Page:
Perhaps all three reasons – and others – connected to create this general decline in personal responsibility and self-awareness.
When fire happens and a building is engulfed, who is truly more interesting to spend time with; the giggling psycho who lit the fire and watches a ten year old burn to death or a normal healthy and fearful person who, despite the danger and possibility of their own destruction runs toward the fire?
Think hard – your answer could get you committed.
But seriously folks: a protagonist might delight in a child’s death – and if it were a horror story be the person we follow through the story to its conclusion, but the hero is always the person running to try and save the child.
And here in lies some of the problem; people mistake hero for protagonist and vice versa far too often.
Hannibal Lecture was a sick SOB who ate people and delighted in other’s suffering; he wasn’t the ‘hero’ of Silence of the Lambs – or even Hannibal the sequel; he was the protagonist.
In the first book (I have problems with the sequel even having been written/filmed but that’s just me), Clarice is the heroic figure but not an unflawed or bland character. She has a complex of failings and weaknesses that she strives to overcome and that is what makes her a hero.
Websters defines hero as: A: a mythological or legendary figure often of divine descent endowed with great strength or ability. B: An illustrious warrior. C: a man admired for his achievements and noble qualities. D: the Principle male character in a literary or dramatic work.
A hero does not sweep in and, with no problems or questions about what he/she does, solve all that must be solved – if he did it would be the blank and flat line boring that far too many people think a hero is. No, conflict is the essence of all drama and so it must be with a hero as well. Inner conflict is as important-perhaps more so than storming the castle is the reason why it is stormed!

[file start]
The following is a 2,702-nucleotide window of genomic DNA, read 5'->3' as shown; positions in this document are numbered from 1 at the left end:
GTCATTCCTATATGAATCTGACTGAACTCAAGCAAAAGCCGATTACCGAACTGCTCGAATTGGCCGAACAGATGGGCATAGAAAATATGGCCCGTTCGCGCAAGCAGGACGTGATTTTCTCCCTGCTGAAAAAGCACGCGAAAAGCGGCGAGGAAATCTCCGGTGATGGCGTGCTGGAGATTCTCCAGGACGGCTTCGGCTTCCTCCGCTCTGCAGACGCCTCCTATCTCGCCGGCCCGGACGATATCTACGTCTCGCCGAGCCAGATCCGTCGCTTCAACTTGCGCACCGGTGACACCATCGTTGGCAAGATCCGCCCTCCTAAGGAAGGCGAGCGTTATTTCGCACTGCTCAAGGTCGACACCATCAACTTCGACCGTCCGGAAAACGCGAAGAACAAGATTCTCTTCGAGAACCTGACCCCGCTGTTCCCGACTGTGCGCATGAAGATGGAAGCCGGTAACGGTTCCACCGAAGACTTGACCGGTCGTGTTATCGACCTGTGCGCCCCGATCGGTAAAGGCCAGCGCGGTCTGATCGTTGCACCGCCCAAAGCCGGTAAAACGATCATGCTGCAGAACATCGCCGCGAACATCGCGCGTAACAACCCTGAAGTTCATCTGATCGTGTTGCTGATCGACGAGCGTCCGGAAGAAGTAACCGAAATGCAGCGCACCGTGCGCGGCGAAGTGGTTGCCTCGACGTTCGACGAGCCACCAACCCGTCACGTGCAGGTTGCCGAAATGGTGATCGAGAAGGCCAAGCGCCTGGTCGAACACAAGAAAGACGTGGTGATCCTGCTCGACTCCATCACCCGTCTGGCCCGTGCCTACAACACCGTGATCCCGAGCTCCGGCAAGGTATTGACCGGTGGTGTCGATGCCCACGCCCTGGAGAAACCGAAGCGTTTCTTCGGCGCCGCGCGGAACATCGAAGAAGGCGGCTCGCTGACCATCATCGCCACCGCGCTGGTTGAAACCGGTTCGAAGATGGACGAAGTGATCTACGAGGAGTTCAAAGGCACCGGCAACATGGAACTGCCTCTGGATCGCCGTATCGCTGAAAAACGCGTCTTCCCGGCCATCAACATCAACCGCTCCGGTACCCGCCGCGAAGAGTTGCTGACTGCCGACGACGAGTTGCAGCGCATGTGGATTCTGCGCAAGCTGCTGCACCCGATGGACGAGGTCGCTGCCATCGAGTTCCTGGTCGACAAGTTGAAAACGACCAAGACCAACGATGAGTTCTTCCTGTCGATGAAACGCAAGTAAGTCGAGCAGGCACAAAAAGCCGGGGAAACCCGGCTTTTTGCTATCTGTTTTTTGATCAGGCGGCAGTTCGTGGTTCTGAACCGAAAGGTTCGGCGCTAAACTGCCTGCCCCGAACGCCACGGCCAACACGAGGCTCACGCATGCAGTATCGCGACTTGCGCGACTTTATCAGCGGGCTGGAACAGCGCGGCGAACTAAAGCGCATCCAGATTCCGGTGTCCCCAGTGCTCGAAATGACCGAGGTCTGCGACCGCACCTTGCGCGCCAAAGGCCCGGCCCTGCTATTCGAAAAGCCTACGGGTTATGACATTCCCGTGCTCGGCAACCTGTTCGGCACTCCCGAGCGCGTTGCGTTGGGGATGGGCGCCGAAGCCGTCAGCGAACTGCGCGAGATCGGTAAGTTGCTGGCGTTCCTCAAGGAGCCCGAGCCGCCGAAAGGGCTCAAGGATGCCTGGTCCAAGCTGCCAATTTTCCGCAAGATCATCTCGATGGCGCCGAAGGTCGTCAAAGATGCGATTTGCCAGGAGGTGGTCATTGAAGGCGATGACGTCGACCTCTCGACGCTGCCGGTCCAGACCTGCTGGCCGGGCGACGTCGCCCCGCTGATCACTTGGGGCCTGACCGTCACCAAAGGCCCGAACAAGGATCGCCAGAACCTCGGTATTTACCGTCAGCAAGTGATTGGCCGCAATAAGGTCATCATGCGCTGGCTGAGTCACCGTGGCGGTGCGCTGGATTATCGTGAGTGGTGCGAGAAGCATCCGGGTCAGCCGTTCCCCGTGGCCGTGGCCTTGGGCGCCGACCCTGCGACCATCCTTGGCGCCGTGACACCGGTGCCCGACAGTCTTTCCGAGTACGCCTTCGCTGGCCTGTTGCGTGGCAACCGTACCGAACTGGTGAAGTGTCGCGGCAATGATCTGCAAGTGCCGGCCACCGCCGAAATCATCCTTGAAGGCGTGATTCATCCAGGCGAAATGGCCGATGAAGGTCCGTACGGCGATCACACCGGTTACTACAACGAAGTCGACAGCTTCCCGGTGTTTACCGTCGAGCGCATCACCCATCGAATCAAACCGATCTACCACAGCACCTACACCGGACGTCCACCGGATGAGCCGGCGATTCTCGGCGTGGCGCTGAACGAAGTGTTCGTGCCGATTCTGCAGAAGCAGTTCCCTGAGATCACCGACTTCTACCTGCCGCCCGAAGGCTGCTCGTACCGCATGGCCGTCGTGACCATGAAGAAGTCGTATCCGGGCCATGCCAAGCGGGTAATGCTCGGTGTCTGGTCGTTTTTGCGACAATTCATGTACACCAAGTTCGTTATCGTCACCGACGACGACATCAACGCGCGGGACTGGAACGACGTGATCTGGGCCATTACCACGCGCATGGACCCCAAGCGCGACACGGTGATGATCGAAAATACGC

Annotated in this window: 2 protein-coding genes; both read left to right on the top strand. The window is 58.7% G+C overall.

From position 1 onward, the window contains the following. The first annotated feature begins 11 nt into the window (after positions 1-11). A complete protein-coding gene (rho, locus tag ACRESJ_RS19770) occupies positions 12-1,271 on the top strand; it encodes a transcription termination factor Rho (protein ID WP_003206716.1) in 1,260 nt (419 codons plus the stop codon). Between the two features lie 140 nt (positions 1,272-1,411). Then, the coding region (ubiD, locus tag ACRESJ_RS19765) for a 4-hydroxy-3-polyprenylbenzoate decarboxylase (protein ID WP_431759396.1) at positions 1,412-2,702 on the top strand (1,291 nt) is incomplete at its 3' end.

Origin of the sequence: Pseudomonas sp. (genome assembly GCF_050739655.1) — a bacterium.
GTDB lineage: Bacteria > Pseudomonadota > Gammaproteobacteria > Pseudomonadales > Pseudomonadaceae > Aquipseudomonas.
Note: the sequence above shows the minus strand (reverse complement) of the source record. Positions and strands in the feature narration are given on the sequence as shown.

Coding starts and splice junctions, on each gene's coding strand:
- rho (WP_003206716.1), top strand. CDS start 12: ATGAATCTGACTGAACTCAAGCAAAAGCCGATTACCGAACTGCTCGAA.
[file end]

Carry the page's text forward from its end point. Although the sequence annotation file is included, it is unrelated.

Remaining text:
A hero must have something at stake and something to overcome or it is not drama.
People who favor the ‘anti-hero’ concept that was popularized with such furor in the 1960’s cinema because film critics (don’t get me started on that jaded group) had decided that role models were passé – forget that it was not a new concept and is based on a faulty assumption.
Hercules of classical myth (definition A) is a hero because he overcomes his own personal faults. He is really an anti-hero by that very modern definition. He is a drunk, he kills his family in a fit of madness and spends a guilt-ridden life trying to make up for that. Not a bland fellow at all. But he tries to do good, and that is the thing that makes him a hero (definition C). In fact, in a ‘Hollywood’ happy ending, his good works get him elevated to demi-god hood!
The faulty assumption is that heroes just do what they do and are not affected; but in fact they have to take what Joseph Campbell called ‘the Hero’s Journey’ – moving from point A to their end point in a story and growing or evolving in someway or, by definition they are not heroes. Heroes doubt, have their moment of weakness, their ‘human’ moment just as villains, to be fully human, must have theirs. (Hitler was good to his dogs, the original Blackbeard was Joan of Arc’s sidekick and protector and Dracula was a patriot for his homeland before he became a human mosquito).
As a writer I feel obligated to connect with those human portions of both sides of the moral wall or I feel I’m cheating my readers and not doing my job of presenting a ‘complete’ world for them to journey to. Yet for me, I really don’t want to spend more time with unpleasant people than I have to. My rule of thumb is, would I want to spend a ten-minute elevator ride with any given character, say Blofeld, Lecter or Dracula? No. Then why spend more time with them on the page than I have to?
This brings us to definition D.
I confess, my criteria are narrow by some definitions but it’s my party, I’ll smile if I want to … or something like that.
At the same time, nobody, including me likes a stuffed shirt’ and I don’t want my heroes to be that way either. Thus, while I may want them to be a hero, I need them to be flawed so I, a flawed human, can connect with them. Like Bond, who is about as flawed as they come, a hero does not have to be a church deacon, but, I feel, he has to be trying to be, to some extent.
I still want them to be better than me; more able to withstand temptation, more able to endure pain etc. because else, why am I reading about them? But just enough so that I can believe and connect with them.